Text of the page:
Nano Dimension partnered with L3Harris to produce a 3D printed circuit board that is currently in orbit.
Nano Dimension is one of a very few companies that is able to 3D print circuit boards using their unique DragonFly system. Their approach allows the creation of circuit boards with unusual geometries that aren’t easily producible using conventional build techniques. This will be of particular interest to radio applications as antennae could be made with non-standard shapes.
The new RF board is part of a 2.4Ghz communications system that is currently flying aboard the International Space Station in Low Earth Orbit (LEO).
L3Harris senior scientist Dr. Arthur Paolella explained:
“Additive manufacturing, or 3D printing, is playing a critical role in advancing the development and applications of small and nano satellites and the overall LEO economy. The applications of 3D printing are broad, touching almost every aspect of research, design, and manufacturing.
The major objective of this project is to fly an experiment consisting of an integrated communications circuit fabricated by additive manufacturing and analyze the RF properties of those materials in a space environment. The communications system now on the ISS went through extensive testing in order to prepare it for the mission. Nano Dimension’s contribution to this project was extremely important, as their additively manufactured capability is technologically advanced and superior to existing technologies.”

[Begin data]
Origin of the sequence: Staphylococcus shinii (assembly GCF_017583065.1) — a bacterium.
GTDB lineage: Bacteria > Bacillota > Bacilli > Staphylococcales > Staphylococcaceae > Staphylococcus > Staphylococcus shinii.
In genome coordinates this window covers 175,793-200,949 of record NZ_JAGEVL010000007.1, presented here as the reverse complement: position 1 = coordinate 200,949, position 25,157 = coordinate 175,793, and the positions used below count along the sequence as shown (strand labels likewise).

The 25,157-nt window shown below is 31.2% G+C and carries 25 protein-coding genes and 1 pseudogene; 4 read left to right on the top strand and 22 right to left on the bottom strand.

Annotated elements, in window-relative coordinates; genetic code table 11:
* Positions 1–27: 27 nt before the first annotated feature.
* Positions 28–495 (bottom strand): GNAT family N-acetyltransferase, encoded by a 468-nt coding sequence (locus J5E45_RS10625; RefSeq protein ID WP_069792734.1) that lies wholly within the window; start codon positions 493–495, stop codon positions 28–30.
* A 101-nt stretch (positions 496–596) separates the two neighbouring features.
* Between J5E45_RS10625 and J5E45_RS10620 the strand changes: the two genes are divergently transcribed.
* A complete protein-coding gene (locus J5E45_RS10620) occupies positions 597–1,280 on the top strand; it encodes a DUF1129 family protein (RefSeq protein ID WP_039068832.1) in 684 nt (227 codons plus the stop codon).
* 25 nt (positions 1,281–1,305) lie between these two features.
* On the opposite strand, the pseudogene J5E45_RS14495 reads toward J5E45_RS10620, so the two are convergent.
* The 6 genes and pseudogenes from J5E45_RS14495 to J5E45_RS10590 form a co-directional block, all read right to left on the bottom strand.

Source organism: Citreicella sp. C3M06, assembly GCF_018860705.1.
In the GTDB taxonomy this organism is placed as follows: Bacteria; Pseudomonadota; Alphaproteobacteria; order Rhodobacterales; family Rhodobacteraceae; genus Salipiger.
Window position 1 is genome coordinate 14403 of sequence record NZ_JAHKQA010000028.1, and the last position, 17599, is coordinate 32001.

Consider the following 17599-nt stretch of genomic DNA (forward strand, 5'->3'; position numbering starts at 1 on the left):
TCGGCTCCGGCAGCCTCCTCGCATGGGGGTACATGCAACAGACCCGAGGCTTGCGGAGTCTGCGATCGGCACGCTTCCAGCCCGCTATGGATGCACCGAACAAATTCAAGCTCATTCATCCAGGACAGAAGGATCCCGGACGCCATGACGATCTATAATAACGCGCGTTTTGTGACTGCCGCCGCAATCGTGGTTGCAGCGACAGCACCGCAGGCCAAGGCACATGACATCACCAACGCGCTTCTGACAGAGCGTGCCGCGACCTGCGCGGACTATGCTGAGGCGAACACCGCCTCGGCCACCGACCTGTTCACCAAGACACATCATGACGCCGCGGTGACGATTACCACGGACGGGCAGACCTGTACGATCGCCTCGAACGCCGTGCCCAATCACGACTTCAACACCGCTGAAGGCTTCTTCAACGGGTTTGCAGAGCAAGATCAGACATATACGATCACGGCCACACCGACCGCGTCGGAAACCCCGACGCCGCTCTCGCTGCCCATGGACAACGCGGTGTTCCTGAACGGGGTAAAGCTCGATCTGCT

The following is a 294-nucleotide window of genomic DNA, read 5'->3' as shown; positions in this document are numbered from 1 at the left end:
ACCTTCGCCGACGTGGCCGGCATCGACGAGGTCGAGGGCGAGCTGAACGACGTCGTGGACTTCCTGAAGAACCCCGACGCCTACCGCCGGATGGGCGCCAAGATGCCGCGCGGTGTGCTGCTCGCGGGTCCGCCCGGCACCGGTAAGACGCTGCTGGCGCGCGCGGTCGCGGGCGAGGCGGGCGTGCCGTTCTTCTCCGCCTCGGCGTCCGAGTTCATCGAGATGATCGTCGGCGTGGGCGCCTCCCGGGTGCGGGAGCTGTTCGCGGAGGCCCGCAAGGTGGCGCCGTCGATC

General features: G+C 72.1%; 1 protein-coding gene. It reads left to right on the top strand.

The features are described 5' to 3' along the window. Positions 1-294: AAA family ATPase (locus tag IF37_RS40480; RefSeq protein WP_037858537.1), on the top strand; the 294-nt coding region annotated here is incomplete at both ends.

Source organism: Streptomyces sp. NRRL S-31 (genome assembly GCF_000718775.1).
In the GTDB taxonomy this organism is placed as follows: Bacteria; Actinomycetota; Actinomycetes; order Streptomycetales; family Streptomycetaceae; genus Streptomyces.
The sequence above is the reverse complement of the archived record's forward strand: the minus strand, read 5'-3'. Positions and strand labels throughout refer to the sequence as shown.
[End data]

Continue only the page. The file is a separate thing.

While 3D prints aren’t exactly new in space, and indeed there have been (and are) several 3D printers currently on the ISS, this experiment is a bit different. All previous experiments and equipment were designed to 3D print mechanical parts. The DragonFly produces functional electronic boards, which have never been in the space environment. This is in fact the first test of a 3D printed circuit board in space.
You might wonder why such a test would be necessary. Doesn’t a circuit board either work or not? It turns out the space environment is quite different, as it’s above the protective envelope of Earth’s atmosphere. At those heights (about 500km), equipment is exposed to significantly more radiation and cosmic rays than would be encountered on the Earth.
This circuit board is going to get quite a workout.
Nano Dimension says the RF board will be tested at three points: before flight, in order to establish baseline performance; during flight as an operating system; and post-flight to determine what effects the space environment made on the board.
If the experiment is successful, there’s an interesting possibility. Up to now most 3D print space ventures have the goal of producing items on site, rather than having them shipped at great expense from Earth. In particular, surface structures on the Moon and other planets would greatly benefit from this approach.
However, all of those experiments have focused on structural items, not electronics. Should the Nano Dimension RF board work well, this opens up the possibility of producing electronics on site in addition to structural items. That could dramatically reduce dependence on expensive shipments and enable far more rapid repairs.
But at this time the RF board was 3D printed on the ground and flown to the space station, as there is no DragonFly on board.
That is, not yet.